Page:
I’ve seen the first mosquito! That’s means it’s time for dogs (and cats, and horses, and people!) to catch heartworm disease. No fear though, it’s my favorite diseases: one that I never should have to treat. Just 1 tablet per month, at a cost of $5-10 per month and you don’t have to worry about it. Ok, I put the cart before the horse. First, go here:
These guys will tell you everything you need to know about heartworm disease.
Now, go to your regular veterinarian and get the heartworm test, to make sure your dog is not already infected. Once you get your dog’s negative result you can start giving the pill once per month. That’s all you need to do!
What do you do if your dog is positive? That’s more complicated. I can tell you that dogs which are not yet showing signs have a very good prognosis, if you do it right. Let’s get on to the first myth, shall we?
Myth #1: I don’t need to get the expensive heartworm treatment, I can just put my dog on the prevention for 6 months and he’ll be heartworm free.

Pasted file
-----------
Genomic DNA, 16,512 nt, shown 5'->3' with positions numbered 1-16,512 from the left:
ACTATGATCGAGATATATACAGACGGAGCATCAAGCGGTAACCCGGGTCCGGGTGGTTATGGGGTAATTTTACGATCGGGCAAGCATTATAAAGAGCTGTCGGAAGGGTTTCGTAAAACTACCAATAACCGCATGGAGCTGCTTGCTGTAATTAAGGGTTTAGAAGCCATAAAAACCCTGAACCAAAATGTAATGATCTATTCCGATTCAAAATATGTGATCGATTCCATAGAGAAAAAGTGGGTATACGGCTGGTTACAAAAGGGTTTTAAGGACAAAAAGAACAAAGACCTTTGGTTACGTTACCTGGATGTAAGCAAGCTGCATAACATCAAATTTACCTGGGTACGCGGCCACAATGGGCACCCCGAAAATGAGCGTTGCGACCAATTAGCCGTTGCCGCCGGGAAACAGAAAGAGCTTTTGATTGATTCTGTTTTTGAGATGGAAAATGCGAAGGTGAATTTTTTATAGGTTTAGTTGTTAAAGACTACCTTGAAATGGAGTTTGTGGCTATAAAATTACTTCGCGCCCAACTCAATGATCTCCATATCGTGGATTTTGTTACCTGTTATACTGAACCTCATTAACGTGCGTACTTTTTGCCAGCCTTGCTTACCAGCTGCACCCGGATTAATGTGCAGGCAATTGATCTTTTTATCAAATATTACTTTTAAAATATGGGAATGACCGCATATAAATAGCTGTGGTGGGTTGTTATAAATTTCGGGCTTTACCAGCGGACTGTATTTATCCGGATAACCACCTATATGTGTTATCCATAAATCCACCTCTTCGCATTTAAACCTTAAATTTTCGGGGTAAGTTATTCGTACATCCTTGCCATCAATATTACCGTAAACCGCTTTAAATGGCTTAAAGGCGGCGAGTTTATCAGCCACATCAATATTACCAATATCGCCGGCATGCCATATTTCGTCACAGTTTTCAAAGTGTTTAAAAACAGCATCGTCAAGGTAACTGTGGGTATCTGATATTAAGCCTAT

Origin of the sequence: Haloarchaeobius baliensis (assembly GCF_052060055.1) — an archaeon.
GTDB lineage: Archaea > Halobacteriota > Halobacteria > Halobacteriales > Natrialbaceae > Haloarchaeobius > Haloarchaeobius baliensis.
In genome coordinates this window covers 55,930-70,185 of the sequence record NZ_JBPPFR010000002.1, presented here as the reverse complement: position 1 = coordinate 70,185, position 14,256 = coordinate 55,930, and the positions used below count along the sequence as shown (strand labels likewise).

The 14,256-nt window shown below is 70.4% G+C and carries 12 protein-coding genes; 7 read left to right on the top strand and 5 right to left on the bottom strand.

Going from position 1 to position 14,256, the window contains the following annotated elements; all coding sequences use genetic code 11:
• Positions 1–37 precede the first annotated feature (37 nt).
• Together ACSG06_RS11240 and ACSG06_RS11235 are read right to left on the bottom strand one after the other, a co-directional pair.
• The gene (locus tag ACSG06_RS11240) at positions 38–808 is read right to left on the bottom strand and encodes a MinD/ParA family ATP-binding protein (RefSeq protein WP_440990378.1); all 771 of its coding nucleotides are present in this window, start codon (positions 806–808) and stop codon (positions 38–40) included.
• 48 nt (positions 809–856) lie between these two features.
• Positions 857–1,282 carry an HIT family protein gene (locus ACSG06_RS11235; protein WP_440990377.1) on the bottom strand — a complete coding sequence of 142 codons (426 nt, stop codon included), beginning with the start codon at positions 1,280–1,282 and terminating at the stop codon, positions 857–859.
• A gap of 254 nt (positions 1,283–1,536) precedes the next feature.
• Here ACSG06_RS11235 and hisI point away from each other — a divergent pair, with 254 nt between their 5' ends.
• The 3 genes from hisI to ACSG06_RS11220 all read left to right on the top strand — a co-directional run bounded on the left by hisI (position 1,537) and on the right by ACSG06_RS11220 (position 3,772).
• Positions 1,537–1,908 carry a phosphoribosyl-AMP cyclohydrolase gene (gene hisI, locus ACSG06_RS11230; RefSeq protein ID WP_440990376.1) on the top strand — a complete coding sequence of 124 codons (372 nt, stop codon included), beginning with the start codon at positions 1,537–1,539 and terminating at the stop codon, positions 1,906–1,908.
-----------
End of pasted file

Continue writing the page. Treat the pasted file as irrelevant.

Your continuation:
This myth has killed more dogs than I can count. The monthly prevention, when given for 6 months or more, will render the female worms sterile while shrinking both sexes, but not kill them. The worms can live for up to 2 years in this state. Since most of the current tests react to the proteins produced by fertile females, the test can be negative long before the worms are dead. To sum up: You give heart worm prevention for 6 months, you get a negative test, your dog still had heartworms for up to 1.5 years.
Myth#2: I don’t need to give heartworm prevention; I use a product that repels fleas, ticks and mosquitoes.
This has yet to be proven. And since 1 mosquito can transmit up to 10 heartworm larvae, I think you should err on the side of caution. How well does your citronella candle work?
Myth#3: My dog’s heart is fine, he can’t be that sick.
Heartworms are so named because that’s where they live. They actually cause most of their damage in the lungs. The heart “damage” is actually caused by high blood pressure in the lungs, which explains why much of the “damage” goes away when you kill off the worms.
Myth#4: Heartworm treatment is dangerous.
This is only partially true. Most of the time I hear this just because people don’t want to spend the money. Most of the dogs I treat do just fine. In fact, out of over 100 dogs I treated post-Katrina the only one that died came to me so sick we actually discussed euthanasia instead of even trying to treat her. She died within hours of the injection.
Heartworms are completely preventable, and the stuff is cheap. There is no reason for me to ever lose a dog to this disease.